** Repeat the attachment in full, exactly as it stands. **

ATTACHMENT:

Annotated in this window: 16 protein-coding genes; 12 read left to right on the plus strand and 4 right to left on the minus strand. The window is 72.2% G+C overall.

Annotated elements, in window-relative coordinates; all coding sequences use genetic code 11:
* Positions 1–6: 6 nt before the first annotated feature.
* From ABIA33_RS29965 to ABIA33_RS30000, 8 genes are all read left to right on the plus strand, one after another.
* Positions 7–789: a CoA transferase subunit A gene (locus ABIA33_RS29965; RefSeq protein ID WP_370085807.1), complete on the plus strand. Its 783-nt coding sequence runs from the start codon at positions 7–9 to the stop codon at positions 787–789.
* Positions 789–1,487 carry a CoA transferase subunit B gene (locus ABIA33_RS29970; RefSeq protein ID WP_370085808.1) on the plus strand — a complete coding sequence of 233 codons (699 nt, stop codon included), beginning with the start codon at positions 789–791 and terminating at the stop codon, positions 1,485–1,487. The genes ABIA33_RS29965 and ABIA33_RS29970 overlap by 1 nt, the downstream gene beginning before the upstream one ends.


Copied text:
Annotated in this window: 16 protein-coding genes; 12 read left to right on the plus strand and 4 right to left on the minus strand. The window is 72.2% G+C overall.

Annotated elements, in window-relative coordinates; all coding sequences use genetic code 11:
* Positions 1–6: 6 nt before the first annotated feature.
* From ABIA33_RS29965 to ABIA33_RS30000, 8 genes are all read left to right on the plus strand, one after another.
* Positions 7–789: a CoA transferase subunit A gene (locus ABIA33_RS29965; RefSeq protein ID WP_370085807.1), complete on the plus strand. Its 783-nt coding sequence runs from the start codon at positions 7–9 to the stop codon at positions 787–789.
* Positions 789–1,487 carry a CoA transferase subunit B gene (locus ABIA33_RS29970; RefSeq protein ID WP_370085808.1) on the plus strand — a complete coding sequence of 233 codons (699 nt, stop codon included), beginning with the start codon at positions 789–791 and terminating at the stop codon, positions 1,485–1,487. The genes ABIA33_RS29965 and ABIA33_RS29970 overlap by 1 nt, the downstream gene beginning before the upstream one ends.